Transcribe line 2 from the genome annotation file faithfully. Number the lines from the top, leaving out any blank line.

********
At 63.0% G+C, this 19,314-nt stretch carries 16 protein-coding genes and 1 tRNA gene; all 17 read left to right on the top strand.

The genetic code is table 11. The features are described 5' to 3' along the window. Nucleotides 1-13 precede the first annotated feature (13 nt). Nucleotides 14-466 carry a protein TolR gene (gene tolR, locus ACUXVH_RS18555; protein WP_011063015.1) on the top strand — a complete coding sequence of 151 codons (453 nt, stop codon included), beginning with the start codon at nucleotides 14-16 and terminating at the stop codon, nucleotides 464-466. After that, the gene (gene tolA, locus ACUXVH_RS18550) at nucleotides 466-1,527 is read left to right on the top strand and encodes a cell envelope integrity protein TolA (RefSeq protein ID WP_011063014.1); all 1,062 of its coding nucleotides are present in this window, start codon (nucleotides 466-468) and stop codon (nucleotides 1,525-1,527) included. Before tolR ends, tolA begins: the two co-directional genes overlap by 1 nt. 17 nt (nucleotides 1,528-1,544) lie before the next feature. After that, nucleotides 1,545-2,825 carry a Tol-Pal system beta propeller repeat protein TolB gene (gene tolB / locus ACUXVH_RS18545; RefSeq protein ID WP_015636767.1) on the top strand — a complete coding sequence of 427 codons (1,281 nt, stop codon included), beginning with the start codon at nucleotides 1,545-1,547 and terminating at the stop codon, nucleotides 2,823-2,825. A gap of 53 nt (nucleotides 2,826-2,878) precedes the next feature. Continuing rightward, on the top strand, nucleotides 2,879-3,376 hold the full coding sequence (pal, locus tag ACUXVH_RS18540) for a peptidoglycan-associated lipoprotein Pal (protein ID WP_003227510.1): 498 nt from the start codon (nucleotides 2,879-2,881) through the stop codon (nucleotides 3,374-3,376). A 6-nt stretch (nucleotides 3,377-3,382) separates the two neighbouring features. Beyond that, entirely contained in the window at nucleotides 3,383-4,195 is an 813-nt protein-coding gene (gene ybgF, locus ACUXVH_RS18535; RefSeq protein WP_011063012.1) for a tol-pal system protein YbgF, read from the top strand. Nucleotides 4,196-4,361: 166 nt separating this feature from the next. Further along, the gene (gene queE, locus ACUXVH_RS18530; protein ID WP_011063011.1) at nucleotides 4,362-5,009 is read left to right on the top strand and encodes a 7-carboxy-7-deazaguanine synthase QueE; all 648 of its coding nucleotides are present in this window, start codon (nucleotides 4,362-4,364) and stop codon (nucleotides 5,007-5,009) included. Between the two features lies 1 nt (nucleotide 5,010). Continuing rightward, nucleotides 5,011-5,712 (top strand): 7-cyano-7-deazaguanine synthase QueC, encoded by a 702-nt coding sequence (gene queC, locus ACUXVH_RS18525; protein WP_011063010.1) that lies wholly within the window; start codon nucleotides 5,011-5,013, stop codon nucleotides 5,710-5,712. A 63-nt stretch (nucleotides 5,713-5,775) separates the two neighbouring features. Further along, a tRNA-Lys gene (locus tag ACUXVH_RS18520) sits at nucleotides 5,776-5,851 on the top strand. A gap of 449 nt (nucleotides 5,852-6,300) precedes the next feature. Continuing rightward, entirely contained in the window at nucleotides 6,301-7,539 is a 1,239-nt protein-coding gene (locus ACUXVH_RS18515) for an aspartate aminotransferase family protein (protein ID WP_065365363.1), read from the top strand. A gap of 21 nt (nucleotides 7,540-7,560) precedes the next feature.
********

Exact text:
The genetic code is table 11. The features are described 5' to 3' along the window. Nucleotides 1-13 precede the first annotated feature (13 nt). Nucleotides 14-466 carry a protein TolR gene (gene tolR, locus ACUXVH_RS18555; protein WP_011063015.1) on the top strand — a complete coding sequence of 151 codons (453 nt, stop codon included), beginning with the start codon at nucleotides 14-16 and terminating at the stop codon, nucleotides 464-466. After that, the gene (gene tolA, locus ACUXVH_RS18550) at nucleotides 466-1,527 is read left to right on the top strand and encodes a cell envelope integrity protein TolA (RefSeq protein ID WP_011063014.1); all 1,062 of its coding nucleotides are present in this window, start codon (nucleotides 466-468) and stop codon (nucleotides 1,525-1,527) included. Before tolR ends, tolA begins: the two co-directional genes overlap by 1 nt. 17 nt (nucleotides 1,528-1,544) lie before the next feature. After that, nucleotides 1,545-2,825 carry a Tol-Pal system beta propeller repeat protein TolB gene (gene tolB / locus ACUXVH_RS18545; RefSeq protein ID WP_015636767.1) on the top strand — a complete coding sequence of 427 codons (1,281 nt, stop codon included), beginning with the start codon at nucleotides 1,545-1,547 and terminating at the stop codon, nucleotides 2,823-2,825. A gap of 53 nt (nucleotides 2,826-2,878) precedes the next feature. Continuing rightward, on the top strand, nucleotides 2,879-3,376 hold the full coding sequence (pal, locus tag ACUXVH_RS18540) for a peptidoglycan-associated lipoprotein Pal (protein ID WP_003227510.1): 498 nt from the start codon (nucleotides 2,879-2,881) through the stop codon (nucleotides 3,374-3,376). A 6-nt stretch (nucleotides 3,377-3,382) separates the two neighbouring features. Beyond that, entirely contained in the window at nucleotides 3,383-4,195 is an 813-nt protein-coding gene (gene ybgF, locus ACUXVH_RS18535; RefSeq protein WP_011063012.1) for a tol-pal system protein YbgF, read from the top strand. Nucleotides 4,196-4,361: 166 nt separating this feature from the next. Further along, the gene (gene queE, locus ACUXVH_RS18530; protein ID WP_011063011.1) at nucleotides 4,362-5,009 is read left to right on the top strand and encodes a 7-carboxy-7-deazaguanine synthase QueE; all 648 of its coding nucleotides are present in this window, start codon (nucleotides 4,362-4,364) and stop codon (nucleotides 5,007-5,009) included. Between the two features lies 1 nt (nucleotide 5,010). Continuing rightward, nucleotides 5,011-5,712 (top strand): 7-cyano-7-deazaguanine synthase QueC, encoded by a 702-nt coding sequence (gene queC, locus ACUXVH_RS18525; protein WP_011063010.1) that lies wholly within the window; start codon nucleotides 5,011-5,013, stop codon nucleotides 5,710-5,712. A 63-nt stretch (nucleotides 5,713-5,775) separates the two neighbouring features. Further along, a tRNA-Lys gene (locus tag ACUXVH_RS18520) sits at nucleotides 5,776-5,851 on the top strand. A gap of 449 nt (nucleotides 5,852-6,300) precedes the next feature. Continuing rightward, entirely contained in the window at nucleotides 6,301-7,539 is a 1,239-nt protein-coding gene (locus ACUXVH_RS18515) for an aspartate aminotransferase family protein (protein ID WP_065365363.1), read from the top strand. A gap of 21 nt (nucleotides 7,540-7,560) precedes the next feature.